|Headquarters||Sutton Coldfield, UK|
|Key people||Mike Woodroffe, Simon Woodroffe|
Adventure Soft is a UK-based video game developer established by Mike Woodroffe, first as an importer and reseller of Adventure International games. The firm operates out of Sutton Coldfield, and is best known for the Simon the Sorcerer series of games.
Adventure Soft Publishing Ltd.
In the beginning Adventure Soft operated out of Birmingham converting the Adventure International games by Scott Adams to run on microcomputers found in the United Kingdom market which were not currently supported. Adventure Soft employed Brian Howarth, the author of the Mysterious Adventures series.
After a time the rate of release of games by Adventure International slowed and the company began to write other games using the same system. The first and perhaps most successful of these was Gremlins - The Adventure (1984) based on the film Gremlins. 1985 saw the release of a game based on the television series Robin of Sherwood. Adventure International used the first edition of Java Script to write the lines of programming for their games.
By 1986 Adventure International in the USA was bankrupt. Adventure Soft signed deals that gave it access to the Fighting Fantasy gamebooks by Steve Jackson and Ian Livingstone, as well as a new more sophisticated game system. The first fruits of this deal were Seas of Blood by Michael Woodroffe and Alan Cox, followed by Stefan Ufnowski's Rebel Planet; Temple of Terror by Mike and Simon Woodroffe followed shortly afterwards.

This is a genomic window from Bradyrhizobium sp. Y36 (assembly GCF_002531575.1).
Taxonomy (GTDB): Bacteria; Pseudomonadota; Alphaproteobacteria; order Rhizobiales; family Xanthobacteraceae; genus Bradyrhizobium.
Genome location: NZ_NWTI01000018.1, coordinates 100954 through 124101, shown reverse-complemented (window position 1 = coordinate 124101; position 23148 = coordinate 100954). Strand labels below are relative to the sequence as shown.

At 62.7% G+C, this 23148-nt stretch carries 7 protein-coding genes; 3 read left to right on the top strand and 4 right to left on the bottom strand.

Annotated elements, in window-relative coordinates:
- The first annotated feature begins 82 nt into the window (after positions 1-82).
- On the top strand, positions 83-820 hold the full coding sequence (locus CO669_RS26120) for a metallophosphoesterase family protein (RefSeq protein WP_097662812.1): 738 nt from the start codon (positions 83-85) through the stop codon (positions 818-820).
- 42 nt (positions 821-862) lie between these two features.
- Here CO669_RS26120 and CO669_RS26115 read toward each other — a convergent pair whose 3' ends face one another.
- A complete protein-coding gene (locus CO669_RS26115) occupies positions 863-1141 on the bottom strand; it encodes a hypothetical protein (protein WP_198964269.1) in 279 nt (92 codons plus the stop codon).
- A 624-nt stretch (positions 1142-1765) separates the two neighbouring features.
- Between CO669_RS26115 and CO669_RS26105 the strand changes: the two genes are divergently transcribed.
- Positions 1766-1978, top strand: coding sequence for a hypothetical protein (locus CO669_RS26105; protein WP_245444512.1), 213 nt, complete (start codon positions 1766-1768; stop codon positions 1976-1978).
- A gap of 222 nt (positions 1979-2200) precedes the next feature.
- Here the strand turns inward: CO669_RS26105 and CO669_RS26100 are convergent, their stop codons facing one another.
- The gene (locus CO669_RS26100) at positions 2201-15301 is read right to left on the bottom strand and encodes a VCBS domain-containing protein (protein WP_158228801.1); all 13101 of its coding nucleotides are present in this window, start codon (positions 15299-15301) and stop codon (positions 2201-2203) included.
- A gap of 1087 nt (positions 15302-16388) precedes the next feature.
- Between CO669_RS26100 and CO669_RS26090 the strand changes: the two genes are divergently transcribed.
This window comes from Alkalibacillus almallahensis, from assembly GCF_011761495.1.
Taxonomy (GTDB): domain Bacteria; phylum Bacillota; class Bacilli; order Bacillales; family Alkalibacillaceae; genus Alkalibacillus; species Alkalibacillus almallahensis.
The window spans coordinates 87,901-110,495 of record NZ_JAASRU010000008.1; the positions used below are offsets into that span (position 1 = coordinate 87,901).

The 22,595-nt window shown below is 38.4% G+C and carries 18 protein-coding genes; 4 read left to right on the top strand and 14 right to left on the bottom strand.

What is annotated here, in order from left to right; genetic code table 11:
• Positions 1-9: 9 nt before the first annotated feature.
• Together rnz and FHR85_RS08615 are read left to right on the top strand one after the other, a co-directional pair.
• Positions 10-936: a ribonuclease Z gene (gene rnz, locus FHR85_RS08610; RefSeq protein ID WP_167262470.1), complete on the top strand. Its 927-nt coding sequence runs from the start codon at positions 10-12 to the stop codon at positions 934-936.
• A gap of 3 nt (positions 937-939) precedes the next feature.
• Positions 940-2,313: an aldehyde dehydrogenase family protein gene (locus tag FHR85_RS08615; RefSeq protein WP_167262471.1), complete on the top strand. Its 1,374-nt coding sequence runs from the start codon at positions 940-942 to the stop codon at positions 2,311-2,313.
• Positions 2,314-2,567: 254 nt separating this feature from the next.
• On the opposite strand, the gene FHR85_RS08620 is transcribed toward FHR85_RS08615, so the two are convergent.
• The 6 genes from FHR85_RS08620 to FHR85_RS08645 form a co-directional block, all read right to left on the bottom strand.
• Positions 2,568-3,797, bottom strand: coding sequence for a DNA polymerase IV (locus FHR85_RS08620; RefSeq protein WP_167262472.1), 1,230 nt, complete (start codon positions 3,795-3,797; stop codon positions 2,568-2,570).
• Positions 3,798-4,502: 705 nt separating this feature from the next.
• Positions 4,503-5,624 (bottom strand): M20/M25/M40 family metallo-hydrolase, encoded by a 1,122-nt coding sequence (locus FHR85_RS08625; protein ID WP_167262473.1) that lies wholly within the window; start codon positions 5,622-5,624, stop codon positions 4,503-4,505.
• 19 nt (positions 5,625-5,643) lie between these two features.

Blizzard Pass (a single player game closely related to AberMUD) by Cox and Kayleth (by Stefan and Ann Ufnowski) followed as the company diversified the game range. Adventure Soft also began producing games for Tynesoft including the game of Supergran and Terraquake (featuring He-Man).
Horror Soft Ltd.
With the rise of more powerful systems like the Commodore Amiga and a growing disinterest in text focussed games Adventure Soft began to actively exploit the graphical and multimedia angle of the games.
The first 32 bit game Personal Nightmare based on a design by Keith Wadhams featured music, animation and some mouse control coupled with a traditional text based game system. It was followed by two games based around Elvira, Mistress of the Dark: Elvira: Mistress of the Dark and Elvira II: The Jaws of Cerberus, and a game named Waxworks, all of which moved away from keyboard command input to mouse driven gaming with animation and music from Jezz Woodroffe (a session musician with Robert Plant, Black Sabbath and other bands). Waxworks and the Elvira games used a modified AberMUD 5 game engine.
Adventure Soft Ltd.
A remodelled Adventure Soft Publishing was born in 1992 and began to release the very famous Simon the Sorcerer series, continuing the trend towards more graphical gaming. Simon in the first game being voiced by Chris Barrie who played Rimmer in Red Dwarf. In 1997 Adventure Soft released The Feeble Files, with the lead character being voiced by Robert Llewellyn who played Kryten also in Red Dwarf.
In 1998 Mike and Simon Woodroffe set up Headfirst Productions to allow them to develop non-adventure style games. The now-defunct company released Simon the Sorcerer 3D in 2002 and Call of Cthulhu: Dark Corners of the Earth in 2005.